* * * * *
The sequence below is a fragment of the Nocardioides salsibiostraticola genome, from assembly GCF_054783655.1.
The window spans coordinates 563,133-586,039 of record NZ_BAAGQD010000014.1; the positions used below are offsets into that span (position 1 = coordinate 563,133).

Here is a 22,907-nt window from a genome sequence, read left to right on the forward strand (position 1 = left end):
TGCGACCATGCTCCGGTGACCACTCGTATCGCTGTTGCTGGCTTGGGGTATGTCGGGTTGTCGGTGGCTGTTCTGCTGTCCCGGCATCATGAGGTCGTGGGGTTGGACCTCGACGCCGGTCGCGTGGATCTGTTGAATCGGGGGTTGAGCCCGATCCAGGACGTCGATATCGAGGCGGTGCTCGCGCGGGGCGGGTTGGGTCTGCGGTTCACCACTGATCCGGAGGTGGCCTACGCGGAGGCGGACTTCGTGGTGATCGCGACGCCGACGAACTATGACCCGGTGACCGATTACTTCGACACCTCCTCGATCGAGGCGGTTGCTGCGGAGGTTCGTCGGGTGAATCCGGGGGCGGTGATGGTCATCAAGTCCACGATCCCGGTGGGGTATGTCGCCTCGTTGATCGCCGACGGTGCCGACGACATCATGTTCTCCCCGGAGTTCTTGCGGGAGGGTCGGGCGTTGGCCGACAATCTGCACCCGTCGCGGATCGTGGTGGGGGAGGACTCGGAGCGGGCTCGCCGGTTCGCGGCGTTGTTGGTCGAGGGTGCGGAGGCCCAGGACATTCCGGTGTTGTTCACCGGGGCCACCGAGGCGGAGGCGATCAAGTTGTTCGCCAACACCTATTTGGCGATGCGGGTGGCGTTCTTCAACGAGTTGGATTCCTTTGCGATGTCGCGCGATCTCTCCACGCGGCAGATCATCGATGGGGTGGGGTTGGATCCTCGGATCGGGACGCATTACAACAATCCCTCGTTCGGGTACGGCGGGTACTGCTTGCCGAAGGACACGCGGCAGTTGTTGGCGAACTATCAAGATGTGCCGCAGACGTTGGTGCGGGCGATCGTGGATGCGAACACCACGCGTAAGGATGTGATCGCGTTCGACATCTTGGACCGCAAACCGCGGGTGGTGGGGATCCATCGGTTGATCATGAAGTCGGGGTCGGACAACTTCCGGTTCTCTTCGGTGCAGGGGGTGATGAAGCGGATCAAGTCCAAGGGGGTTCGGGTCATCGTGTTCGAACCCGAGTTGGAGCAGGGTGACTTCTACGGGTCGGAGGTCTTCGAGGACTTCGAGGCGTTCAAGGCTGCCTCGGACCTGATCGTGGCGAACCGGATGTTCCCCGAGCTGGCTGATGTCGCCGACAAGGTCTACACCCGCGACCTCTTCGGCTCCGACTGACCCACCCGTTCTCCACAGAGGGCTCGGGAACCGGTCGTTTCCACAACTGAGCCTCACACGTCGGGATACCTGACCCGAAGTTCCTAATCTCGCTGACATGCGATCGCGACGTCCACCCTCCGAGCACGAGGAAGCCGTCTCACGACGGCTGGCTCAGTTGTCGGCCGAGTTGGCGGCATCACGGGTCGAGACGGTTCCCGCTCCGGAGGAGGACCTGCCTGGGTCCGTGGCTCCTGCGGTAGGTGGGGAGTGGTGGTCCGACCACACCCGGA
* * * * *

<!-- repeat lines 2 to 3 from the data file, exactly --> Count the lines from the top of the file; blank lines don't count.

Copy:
The window spans coordinates 563,133-586,039 of record NZ_BAAGQD010000014.1; the positions used below are offsets into that span (position 1 = coordinate 563,133).

Here is a 22,907-nt window from a genome sequence, read left to right on the forward strand (position 1 = left end):